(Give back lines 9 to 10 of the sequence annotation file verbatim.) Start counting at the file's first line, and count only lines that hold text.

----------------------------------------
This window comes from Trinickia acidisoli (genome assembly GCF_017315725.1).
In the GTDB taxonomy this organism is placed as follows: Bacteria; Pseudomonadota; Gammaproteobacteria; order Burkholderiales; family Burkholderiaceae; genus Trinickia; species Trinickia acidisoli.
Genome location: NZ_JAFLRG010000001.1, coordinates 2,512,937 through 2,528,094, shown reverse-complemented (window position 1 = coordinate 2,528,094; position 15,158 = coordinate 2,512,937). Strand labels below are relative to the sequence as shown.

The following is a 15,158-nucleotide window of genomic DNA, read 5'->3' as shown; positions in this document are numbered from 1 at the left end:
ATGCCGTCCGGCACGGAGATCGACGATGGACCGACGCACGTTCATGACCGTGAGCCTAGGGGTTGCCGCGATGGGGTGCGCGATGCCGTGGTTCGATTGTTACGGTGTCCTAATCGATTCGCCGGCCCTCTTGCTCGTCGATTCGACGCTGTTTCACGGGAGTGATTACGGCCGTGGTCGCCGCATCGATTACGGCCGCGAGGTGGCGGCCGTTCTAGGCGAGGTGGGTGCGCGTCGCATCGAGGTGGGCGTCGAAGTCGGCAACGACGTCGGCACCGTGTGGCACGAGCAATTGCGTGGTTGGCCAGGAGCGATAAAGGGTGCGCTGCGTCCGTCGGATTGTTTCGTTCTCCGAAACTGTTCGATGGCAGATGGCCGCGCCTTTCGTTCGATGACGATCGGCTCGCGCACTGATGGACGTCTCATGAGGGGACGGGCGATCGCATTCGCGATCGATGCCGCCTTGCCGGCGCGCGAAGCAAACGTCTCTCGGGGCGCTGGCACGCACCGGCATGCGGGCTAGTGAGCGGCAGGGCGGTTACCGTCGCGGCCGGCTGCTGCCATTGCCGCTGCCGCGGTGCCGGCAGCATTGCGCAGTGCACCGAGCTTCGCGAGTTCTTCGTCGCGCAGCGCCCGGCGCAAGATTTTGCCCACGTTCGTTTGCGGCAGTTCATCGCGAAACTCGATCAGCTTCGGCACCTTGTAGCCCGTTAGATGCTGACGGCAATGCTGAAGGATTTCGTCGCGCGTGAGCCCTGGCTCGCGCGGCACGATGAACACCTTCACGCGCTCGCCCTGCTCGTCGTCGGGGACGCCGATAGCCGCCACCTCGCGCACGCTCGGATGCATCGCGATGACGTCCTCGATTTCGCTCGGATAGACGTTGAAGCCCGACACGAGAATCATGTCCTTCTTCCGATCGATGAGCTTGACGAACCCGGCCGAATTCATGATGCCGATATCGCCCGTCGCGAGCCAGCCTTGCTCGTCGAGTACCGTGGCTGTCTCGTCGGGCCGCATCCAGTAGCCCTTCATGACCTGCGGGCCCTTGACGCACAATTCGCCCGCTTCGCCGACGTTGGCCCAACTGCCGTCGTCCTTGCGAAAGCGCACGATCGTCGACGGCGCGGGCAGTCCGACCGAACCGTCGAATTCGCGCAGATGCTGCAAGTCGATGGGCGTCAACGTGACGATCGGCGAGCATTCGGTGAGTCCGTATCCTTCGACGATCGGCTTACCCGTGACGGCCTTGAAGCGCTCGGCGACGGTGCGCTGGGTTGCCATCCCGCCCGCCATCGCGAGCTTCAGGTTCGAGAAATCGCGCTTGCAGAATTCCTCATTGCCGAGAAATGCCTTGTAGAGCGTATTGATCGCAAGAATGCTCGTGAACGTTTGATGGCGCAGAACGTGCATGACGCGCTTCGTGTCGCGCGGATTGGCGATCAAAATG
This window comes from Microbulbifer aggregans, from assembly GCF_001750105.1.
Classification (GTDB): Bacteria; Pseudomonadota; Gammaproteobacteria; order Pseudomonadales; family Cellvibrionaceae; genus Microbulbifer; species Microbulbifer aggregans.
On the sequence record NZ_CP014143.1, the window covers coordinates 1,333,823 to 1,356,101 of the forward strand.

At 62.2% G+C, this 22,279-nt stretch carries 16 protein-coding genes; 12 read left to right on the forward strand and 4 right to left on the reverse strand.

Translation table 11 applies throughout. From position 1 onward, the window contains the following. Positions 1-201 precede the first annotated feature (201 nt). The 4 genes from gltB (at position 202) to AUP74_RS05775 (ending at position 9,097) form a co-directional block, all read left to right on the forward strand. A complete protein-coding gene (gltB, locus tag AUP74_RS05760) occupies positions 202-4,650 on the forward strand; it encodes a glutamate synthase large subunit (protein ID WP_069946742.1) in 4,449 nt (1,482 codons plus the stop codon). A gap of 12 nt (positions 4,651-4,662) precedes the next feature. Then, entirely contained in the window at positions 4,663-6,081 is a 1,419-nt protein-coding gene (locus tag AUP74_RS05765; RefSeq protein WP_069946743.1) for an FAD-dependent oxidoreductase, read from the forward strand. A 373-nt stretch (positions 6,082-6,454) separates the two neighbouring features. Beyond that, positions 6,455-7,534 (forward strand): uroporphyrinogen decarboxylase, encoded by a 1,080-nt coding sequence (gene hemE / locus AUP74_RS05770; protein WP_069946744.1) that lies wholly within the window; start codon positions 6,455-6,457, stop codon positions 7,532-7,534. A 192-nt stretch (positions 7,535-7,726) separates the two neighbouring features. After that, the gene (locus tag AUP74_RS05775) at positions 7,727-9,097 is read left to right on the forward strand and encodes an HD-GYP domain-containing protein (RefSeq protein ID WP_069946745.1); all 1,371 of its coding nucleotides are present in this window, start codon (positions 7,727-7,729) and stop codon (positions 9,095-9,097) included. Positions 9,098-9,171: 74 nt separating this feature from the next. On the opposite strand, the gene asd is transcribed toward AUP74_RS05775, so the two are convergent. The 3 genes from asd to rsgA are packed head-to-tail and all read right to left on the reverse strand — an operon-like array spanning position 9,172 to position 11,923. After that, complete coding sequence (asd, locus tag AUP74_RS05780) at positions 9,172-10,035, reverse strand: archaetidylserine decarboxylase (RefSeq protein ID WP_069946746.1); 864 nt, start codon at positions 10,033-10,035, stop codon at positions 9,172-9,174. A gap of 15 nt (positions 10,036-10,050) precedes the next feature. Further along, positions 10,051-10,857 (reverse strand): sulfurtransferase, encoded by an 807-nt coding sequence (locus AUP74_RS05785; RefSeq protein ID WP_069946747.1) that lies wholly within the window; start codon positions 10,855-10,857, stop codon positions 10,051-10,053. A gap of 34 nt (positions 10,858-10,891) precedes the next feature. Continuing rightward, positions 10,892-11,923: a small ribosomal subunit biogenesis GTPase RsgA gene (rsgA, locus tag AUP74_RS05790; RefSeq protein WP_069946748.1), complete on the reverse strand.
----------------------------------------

At 62.2% G+C, this 22,279-nt stretch carries 16 protein-coding genes; 12 read left to right on the forward strand and 4 right to left on the reverse strand.

Translation table 11 applies throughout. From position 1 onward, the window contains the following. Positions 1-201 precede the first annotated feature (201 nt). The 4 genes from gltB (at position 202) to AUP74_RS05775 (ending at position 9,097) form a co-directional block, all read left to right on the forward strand. A complete protein-coding gene (gltB, locus tag AUP74_RS05760) occupies positions 202-4,650 on the forward strand; it encodes a glutamate synthase large subunit (protein ID WP_069946742.1) in 4,449 nt (1,482 codons plus the stop codon). A gap of 12 nt (positions 4,651-4,662) precedes the next feature. Then, entirely contained in the window at positions 4,663-6,081 is a 1,419-nt protein-coding gene (locus tag AUP74_RS05765; RefSeq protein WP_069946743.1) for an FAD-dependent oxidoreductase, read from the forward strand. A 373-nt stretch (positions 6,082-6,454) separates the two neighbouring features. Beyond that, positions 6,455-7,534 (forward strand): uroporphyrinogen decarboxylase, encoded by a 1,080-nt coding sequence (gene hemE / locus AUP74_RS05770; protein WP_069946744.1) that lies wholly within the window; start codon positions 6,455-6,457, stop codon positions 7,532-7,534. A 192-nt stretch (positions 7,535-7,726) separates the two neighbouring features. After that, the gene (locus tag AUP74_RS05775) at positions 7,727-9,097 is read left to right on the forward strand and encodes an HD-GYP domain-containing protein (RefSeq protein ID WP_069946745.1); all 1,371 of its coding nucleotides are present in this window, start codon (positions 7,727-7,729) and stop codon (positions 9,095-9,097) included. Positions 9,098-9,171: 74 nt separating this feature from the next. On the opposite strand, the gene asd is transcribed toward AUP74_RS05775, so the two are convergent. The 3 genes from asd to rsgA are packed head-to-tail and all read right to left on the reverse strand — an operon-like array spanning position 9,172 to position 11,923. After that, complete coding sequence (asd, locus tag AUP74_RS05780) at positions 9,172-10,035, reverse strand: archaetidylserine decarboxylase (RefSeq protein ID WP_069946746.1); 864 nt, start codon at positions 10,033-10,035, stop codon at positions 9,172-9,174. A gap of 15 nt (positions 10,036-10,050) precedes the next feature. Further along, positions 10,051-10,857 (reverse strand): sulfurtransferase, encoded by an 807-nt coding sequence (locus AUP74_RS05785; RefSeq protein ID WP_069946747.1) that lies wholly within the window; start codon positions 10,855-10,857, stop codon positions 10,051-10,053. A gap of 34 nt (positions 10,858-10,891) precedes the next feature. Continuing rightward, positions 10,892-11,923: a small ribosomal subunit biogenesis GTPase RsgA gene (rsgA, locus tag AUP74_RS05790; RefSeq protein WP_069946748.1), complete on the reverse strand.